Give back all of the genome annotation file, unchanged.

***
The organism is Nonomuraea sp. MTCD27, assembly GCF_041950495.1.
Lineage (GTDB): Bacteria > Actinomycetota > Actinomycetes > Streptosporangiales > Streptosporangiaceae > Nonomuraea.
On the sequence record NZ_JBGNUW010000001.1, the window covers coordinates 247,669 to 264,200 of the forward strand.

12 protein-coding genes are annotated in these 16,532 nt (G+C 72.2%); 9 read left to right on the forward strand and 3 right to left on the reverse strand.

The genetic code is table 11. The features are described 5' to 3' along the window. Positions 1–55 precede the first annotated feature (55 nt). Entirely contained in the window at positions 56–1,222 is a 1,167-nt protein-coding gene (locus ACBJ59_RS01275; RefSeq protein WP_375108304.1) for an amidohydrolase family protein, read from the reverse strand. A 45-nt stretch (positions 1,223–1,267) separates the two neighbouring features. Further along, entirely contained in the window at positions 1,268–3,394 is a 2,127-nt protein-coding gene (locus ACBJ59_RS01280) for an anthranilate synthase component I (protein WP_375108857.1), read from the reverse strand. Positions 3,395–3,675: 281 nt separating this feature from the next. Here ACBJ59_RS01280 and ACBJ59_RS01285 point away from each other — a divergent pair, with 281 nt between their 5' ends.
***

The organism is Nonomuraea sp. MTCD27, assembly GCF_041950495.1.
Lineage (GTDB): Bacteria > Actinomycetota > Actinomycetes > Streptosporangiales > Streptosporangiaceae > Nonomuraea.
On the sequence record NZ_JBGNUW010000001.1, the window covers coordinates 247,669 to 264,200 of the forward strand.

12 protein-coding genes are annotated in these 16,532 nt (G+C 72.2%); 9 read left to right on the forward strand and 3 right to left on the reverse strand.

The genetic code is table 11. The features are described 5' to 3' along the window. Positions 1–55 precede the first annotated feature (55 nt). Entirely contained in the window at positions 56–1,222 is a 1,167-nt protein-coding gene (locus ACBJ59_RS01275; RefSeq protein WP_375108304.1) for an amidohydrolase family protein, read from the reverse strand. A 45-nt stretch (positions 1,223–1,267) separates the two neighbouring features. Further along, entirely contained in the window at positions 1,268–3,394 is a 2,127-nt protein-coding gene (locus ACBJ59_RS01280) for an anthranilate synthase component I (protein WP_375108857.1), read from the reverse strand. Positions 3,395–3,675: 281 nt separating this feature from the next. Here ACBJ59_RS01280 and ACBJ59_RS01285 point away from each other — a divergent pair, with 281 nt between their 5' ends.